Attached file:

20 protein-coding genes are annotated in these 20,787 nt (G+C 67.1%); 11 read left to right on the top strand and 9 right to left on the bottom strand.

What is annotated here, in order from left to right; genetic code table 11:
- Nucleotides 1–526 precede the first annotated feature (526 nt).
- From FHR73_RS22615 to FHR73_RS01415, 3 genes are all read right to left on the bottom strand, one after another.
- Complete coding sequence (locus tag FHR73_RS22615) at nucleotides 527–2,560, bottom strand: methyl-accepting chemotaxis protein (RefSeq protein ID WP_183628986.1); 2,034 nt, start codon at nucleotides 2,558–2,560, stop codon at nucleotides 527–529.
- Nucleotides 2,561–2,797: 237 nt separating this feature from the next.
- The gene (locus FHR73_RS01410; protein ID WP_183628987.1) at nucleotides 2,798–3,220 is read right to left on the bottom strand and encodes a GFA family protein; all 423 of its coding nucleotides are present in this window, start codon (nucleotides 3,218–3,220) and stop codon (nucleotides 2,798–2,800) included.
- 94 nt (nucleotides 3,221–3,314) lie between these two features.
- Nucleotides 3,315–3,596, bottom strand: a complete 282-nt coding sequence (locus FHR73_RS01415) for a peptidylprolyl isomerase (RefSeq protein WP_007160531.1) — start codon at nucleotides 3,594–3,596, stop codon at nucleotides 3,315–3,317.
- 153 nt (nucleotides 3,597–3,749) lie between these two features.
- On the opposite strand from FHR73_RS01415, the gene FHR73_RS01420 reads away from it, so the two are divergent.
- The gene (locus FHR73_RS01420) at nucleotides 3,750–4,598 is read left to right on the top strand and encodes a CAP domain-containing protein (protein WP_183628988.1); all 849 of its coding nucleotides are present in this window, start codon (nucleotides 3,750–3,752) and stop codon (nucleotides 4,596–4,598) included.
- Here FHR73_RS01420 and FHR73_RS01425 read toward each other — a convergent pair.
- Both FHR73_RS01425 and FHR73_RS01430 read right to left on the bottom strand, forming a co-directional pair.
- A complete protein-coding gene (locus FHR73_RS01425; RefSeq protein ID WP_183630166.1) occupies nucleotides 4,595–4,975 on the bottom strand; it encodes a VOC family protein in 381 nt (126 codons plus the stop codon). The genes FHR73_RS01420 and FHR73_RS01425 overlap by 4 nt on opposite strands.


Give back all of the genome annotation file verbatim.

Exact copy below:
20 protein-coding genes are annotated in these 20,787 nt (G+C 67.1%); 11 read left to right on the top strand and 9 right to left on the bottom strand.

What is annotated here, in order from left to right; genetic code table 11:
- Nucleotides 1–526 precede the first annotated feature (526 nt).
- From FHR73_RS22615 to FHR73_RS01415, 3 genes are all read right to left on the bottom strand, one after another.
- Complete coding sequence (locus tag FHR73_RS22615) at nucleotides 527–2,560, bottom strand: methyl-accepting chemotaxis protein (RefSeq protein ID WP_183628986.1); 2,034 nt, start codon at nucleotides 2,558–2,560, stop codon at nucleotides 527–529.
- Nucleotides 2,561–2,797: 237 nt separating this feature from the next.
- The gene (locus FHR73_RS01410; protein ID WP_183628987.1) at nucleotides 2,798–3,220 is read right to left on the bottom strand and encodes a GFA family protein; all 423 of its coding nucleotides are present in this window, start codon (nucleotides 3,218–3,220) and stop codon (nucleotides 2,798–2,800) included.
- 94 nt (nucleotides 3,221–3,314) lie between these two features.
- Nucleotides 3,315–3,596, bottom strand: a complete 282-nt coding sequence (locus FHR73_RS01415) for a peptidylprolyl isomerase (RefSeq protein WP_007160531.1) — start codon at nucleotides 3,594–3,596, stop codon at nucleotides 3,315–3,317.
- 153 nt (nucleotides 3,597–3,749) lie between these two features.
- On the opposite strand from FHR73_RS01415, the gene FHR73_RS01420 reads away from it, so the two are divergent.
- The gene (locus FHR73_RS01420) at nucleotides 3,750–4,598 is read left to right on the top strand and encodes a CAP domain-containing protein (protein WP_183628988.1); all 849 of its coding nucleotides are present in this window, start codon (nucleotides 3,750–3,752) and stop codon (nucleotides 4,596–4,598) included.
- Here FHR73_RS01420 and FHR73_RS01425 read toward each other — a convergent pair.
- Both FHR73_RS01425 and FHR73_RS01430 read right to left on the bottom strand, forming a co-directional pair.
- A complete protein-coding gene (locus FHR73_RS01425; RefSeq protein ID WP_183630166.1) occupies nucleotides 4,595–4,975 on the bottom strand; it encodes a VOC family protein in 381 nt (126 codons plus the stop codon). The genes FHR73_RS01420 and FHR73_RS01425 overlap by 4 nt on opposite strands.